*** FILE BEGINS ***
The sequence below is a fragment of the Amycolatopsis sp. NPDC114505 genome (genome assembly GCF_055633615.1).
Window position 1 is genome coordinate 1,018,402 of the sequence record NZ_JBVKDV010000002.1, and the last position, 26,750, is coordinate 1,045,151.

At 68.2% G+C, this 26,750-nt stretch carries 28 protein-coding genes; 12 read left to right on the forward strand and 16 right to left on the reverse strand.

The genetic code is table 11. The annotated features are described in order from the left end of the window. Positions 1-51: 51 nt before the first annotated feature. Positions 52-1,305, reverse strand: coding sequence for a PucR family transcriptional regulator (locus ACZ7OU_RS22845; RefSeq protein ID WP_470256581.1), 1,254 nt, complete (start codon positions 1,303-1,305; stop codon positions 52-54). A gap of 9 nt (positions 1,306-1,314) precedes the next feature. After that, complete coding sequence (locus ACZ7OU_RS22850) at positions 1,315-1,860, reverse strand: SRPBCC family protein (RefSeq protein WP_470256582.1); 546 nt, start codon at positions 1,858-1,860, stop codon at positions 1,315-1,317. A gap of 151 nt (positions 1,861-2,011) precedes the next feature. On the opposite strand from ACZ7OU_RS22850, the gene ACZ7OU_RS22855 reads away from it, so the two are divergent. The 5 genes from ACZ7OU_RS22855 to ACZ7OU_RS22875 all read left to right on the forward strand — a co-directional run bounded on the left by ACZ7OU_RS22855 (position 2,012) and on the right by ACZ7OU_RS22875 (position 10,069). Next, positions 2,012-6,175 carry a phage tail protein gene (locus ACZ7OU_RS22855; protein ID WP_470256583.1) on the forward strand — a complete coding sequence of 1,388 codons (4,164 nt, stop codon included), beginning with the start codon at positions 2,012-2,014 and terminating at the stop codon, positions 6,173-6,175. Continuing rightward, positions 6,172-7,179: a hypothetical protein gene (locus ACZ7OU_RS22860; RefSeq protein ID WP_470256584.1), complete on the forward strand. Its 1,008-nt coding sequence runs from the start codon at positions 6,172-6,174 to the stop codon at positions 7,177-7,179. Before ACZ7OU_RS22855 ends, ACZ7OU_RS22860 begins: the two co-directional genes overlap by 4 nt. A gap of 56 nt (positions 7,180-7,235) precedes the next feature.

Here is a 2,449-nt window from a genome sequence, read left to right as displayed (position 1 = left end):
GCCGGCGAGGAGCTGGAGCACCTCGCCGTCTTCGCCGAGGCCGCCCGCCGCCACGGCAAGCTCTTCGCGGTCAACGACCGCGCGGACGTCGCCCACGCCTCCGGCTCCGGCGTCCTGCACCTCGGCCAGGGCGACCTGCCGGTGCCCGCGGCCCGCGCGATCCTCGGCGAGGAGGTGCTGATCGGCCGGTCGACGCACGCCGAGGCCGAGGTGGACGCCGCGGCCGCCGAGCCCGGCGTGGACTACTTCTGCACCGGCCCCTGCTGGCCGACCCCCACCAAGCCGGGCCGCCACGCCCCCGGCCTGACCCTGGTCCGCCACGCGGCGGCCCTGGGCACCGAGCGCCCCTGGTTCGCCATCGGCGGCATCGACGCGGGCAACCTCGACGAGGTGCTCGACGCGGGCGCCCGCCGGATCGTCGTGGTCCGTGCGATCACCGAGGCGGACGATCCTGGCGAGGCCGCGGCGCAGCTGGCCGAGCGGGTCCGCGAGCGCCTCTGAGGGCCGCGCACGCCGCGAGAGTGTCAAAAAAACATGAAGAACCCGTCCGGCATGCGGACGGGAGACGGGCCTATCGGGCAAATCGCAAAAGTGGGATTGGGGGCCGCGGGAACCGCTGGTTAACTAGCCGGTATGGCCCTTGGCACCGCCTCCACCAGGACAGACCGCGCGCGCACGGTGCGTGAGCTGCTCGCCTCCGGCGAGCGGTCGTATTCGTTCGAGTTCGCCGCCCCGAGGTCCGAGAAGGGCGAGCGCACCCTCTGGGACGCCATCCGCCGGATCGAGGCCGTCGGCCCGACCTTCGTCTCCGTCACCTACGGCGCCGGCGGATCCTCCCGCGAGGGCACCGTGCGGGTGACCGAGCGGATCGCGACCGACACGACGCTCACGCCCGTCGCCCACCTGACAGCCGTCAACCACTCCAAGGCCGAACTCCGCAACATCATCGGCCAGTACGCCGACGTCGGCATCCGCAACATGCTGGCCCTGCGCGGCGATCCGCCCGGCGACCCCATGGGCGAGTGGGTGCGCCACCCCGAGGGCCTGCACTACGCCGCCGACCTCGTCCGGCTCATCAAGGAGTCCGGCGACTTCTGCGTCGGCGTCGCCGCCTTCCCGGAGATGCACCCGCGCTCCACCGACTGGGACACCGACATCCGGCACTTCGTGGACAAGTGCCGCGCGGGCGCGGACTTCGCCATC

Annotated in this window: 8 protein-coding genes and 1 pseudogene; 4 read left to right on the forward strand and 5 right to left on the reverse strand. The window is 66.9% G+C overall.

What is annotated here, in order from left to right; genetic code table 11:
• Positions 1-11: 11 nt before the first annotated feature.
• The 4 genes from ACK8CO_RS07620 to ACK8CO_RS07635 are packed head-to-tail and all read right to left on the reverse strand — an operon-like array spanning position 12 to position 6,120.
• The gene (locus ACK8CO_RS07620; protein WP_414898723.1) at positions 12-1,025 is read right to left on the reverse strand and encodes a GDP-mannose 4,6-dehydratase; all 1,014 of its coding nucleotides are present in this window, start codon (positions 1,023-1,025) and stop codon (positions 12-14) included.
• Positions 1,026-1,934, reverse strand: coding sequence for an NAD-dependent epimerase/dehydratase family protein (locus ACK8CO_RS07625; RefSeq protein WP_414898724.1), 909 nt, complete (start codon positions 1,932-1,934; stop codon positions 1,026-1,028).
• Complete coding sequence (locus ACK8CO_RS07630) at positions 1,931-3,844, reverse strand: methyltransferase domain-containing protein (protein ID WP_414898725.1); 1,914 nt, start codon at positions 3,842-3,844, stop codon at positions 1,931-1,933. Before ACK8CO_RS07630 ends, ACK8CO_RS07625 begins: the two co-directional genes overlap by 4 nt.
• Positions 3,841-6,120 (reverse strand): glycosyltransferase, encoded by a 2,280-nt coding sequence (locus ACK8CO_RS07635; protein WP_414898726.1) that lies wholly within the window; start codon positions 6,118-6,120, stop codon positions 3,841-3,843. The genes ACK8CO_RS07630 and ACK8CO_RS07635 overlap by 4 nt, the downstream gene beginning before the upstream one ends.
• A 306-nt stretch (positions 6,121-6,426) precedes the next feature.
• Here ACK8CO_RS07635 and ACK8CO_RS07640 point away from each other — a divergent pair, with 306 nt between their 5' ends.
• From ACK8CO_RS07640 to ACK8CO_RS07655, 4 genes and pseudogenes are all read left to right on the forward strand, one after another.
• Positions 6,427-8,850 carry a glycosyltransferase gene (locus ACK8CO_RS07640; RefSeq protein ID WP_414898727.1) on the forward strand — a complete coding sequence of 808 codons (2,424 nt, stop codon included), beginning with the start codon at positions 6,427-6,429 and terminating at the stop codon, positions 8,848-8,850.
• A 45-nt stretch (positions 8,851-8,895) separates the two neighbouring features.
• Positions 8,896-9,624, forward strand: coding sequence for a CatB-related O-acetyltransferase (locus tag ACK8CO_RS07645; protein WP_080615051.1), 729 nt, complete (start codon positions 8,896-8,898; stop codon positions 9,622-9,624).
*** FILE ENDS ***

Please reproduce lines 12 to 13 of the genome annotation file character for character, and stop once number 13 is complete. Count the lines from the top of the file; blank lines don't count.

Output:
• Positions 1,026-1,934, reverse strand: coding sequence for an NAD-dependent epimerase/dehydratase family protein (locus ACK8CO_RS07625; RefSeq protein WP_414898724.1), 909 nt, complete (start codon positions 1,932-1,934; stop codon positions 1,026-1,028).
• Complete coding sequence (locus ACK8CO_RS07630) at positions 1,931-3,844, reverse strand: methyltransferase domain-containing protein (protein ID WP_414898725.1); 1,914 nt, start codon at positions 3,842-3,844, stop codon at positions 1,931-1,933. Before ACK8CO_RS07630 ends, ACK8CO_RS07625 begins: the two co-directional genes overlap by 4 nt.